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# 15.1.3: Other Acoustical Effects

As we saw in Chapter 11 on stringed instruments, the equation for the Helmholtz frequency modes inside a rectangular container with height $$H$$, length $$L$$ and width $$W$$ is $$f_{n,l,m} = v/2 ((n/L)^{2}+(l/H)^{2}+(m/W)^{2})^{1/2}$$. Here $$v$$ is the speed of sound in air and $$n,\: l,$$ and $$m$$ are mode numbers. For a given set of mode numbers there will be standing waves in the container. You can hear standing waves when you sing in a rectangular shower stall. Stand in the shower stall and, starting with a low tone, gradually increase the pitch. You will find certain notes that sound louder; these are the standing waves for that enclosure. In a rectangular auditorium the possibility of standing waves results in two problems. For a piece of music certain notes will be enhanced while others will not. You can explore these modes in this box modes simulation Applet (notice you can grab and rotate the box to see different modes from different angles).

A second problem when there are standing waves is the occurrence of nodes and anti-nodes. You can often detect these nodes by moving your head slightly to the left or right in a room where there are parallel walls and some ambient noise; you will notice the sound changes a little bit as you move your head. A listener seated at a node hears less of that frequency while a listener at a anti-node hears more. You may have noticed that auditoriums are not perfectly square but have sloping floors and ceilings and walls at an angle to the stage as seen in the picture below of Ríos Reyna Hall in Caracas, Venezuela. This is in part to eliminate or reduce standing waves. However the effects of a non-rectangular room on reflected sound can be complicated and unpredictable. As a result, acoustical design is still somewhat of an art.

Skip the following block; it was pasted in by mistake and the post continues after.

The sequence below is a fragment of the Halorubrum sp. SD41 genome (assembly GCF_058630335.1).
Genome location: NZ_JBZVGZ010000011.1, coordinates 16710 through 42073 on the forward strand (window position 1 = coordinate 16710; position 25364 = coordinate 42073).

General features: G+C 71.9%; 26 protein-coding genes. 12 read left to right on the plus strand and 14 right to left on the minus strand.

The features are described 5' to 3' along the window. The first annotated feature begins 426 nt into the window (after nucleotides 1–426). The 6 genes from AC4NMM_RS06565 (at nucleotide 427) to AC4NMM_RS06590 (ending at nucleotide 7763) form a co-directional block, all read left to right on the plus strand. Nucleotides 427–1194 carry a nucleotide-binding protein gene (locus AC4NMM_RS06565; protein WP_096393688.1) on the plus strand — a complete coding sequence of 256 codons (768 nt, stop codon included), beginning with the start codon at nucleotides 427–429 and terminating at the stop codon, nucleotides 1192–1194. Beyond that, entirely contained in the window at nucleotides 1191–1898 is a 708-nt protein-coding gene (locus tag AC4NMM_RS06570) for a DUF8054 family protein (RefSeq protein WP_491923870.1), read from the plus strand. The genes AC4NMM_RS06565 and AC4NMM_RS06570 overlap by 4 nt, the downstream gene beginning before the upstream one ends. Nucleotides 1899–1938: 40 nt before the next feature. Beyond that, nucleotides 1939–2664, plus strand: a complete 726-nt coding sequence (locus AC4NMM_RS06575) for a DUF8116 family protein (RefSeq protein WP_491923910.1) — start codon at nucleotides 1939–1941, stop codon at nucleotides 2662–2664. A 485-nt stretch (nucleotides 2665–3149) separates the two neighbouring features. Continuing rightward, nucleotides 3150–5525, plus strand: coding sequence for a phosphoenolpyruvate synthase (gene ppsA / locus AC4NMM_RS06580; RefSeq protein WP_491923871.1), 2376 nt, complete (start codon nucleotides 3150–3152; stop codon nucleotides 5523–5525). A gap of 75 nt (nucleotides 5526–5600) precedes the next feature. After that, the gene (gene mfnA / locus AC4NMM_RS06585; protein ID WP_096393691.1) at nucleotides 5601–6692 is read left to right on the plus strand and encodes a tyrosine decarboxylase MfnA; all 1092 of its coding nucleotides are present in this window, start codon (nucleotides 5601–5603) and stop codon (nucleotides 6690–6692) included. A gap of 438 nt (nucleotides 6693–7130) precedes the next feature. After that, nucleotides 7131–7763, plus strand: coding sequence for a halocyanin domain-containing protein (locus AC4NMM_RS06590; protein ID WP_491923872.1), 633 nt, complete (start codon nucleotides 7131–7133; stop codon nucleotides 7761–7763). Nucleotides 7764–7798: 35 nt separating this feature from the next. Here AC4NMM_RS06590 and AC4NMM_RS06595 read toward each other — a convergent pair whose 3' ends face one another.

Figure $$\PageIndex{1}$$

Newly constructed concert halls may be built with floating floors, mounted on springs and dampeners to isolate the space from external vibrations. The walls and ceilings may also be isolated from the surroundings using acoustically isolating connectors to attach them to external walls and ceilings. This 'box within a box' construction greatly reduces interference from external noise.

If the building is already in place it may be possible to improve the sound and remove at least some of the standing waves by using absorbing barriers of various sizes and shapes. Recall from Chapter 7 that, although sound obeys the law of reflection, if the surface has irregularities of the same size as the wavelength the reflection will be diffuse instead of specular. Obviously objects like chandeliers, seating, and lights will also interact with sound wavelengths of the same size causing diffuse reflection. Diffuse reflection tends to help prevent standing waves and dead spots.

Although it is not known if the Echea of Marcus Vitruvius Pollio actually reinforced the sound of the actor's voices onstage, a similar type of resonance cavity is used today to reduce unwanted sound from fans in air ducts. If a resonance cavity is attached to an air duct and has a resonance frequency just below the fan frequency the cavity will produce a sound wave exactly out of phase of the sound from the fan. This tends to cancel the unwanted noise from the fan.

As a final aid to getting sound from the stage of a concert hall to the listeners, a orchestral or band shell is often used. As we saw in Chapter 7, waves emitted from the focal point of a concave mirror are reflected outward in parallel beams. An orchestra shell is half a concave parabolic mirror. The orchestra or band performs at or near the focal point of the curved surface and the surface projects the sounds out in even parallel paths to the audience. These shells can be used indoors or, as in the picture below, outside.

Figure $$\PageIndex{2}$$